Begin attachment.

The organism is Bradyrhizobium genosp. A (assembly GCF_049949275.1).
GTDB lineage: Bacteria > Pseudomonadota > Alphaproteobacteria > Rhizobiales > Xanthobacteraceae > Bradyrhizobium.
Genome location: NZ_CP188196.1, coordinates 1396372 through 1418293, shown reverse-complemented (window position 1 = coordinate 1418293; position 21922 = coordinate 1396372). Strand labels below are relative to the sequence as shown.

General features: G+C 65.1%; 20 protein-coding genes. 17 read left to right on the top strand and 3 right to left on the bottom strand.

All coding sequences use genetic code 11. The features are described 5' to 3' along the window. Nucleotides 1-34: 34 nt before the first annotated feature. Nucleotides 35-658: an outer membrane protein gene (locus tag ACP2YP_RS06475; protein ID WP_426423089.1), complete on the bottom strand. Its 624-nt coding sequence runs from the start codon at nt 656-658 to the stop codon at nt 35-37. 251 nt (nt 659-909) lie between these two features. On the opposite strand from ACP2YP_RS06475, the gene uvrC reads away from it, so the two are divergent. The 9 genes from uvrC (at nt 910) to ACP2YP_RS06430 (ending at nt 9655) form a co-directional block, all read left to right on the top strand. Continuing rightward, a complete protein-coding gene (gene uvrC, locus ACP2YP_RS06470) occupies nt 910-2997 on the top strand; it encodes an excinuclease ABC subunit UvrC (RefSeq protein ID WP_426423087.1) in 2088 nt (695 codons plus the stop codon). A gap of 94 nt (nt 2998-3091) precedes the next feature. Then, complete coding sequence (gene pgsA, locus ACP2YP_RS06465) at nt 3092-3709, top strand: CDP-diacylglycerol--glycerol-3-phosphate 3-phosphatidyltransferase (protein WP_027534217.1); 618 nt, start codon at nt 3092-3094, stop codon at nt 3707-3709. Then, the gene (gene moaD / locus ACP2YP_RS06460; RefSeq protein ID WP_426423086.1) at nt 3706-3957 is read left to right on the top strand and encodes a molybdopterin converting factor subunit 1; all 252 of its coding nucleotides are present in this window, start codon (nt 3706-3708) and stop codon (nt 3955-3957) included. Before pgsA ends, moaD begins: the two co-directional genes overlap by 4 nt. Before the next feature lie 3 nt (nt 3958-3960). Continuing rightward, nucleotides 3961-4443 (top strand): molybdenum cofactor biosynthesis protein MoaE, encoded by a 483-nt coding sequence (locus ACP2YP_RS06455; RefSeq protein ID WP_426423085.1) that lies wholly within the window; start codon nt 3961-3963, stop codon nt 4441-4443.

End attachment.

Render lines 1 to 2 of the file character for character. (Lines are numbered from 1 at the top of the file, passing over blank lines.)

The organism is Bradyrhizobium genosp. A (assembly GCF_049949275.1).
GTDB lineage: Bacteria > Pseudomonadota > Alphaproteobacteria > Rhizobiales > Xanthobacteraceae > Bradyrhizobium.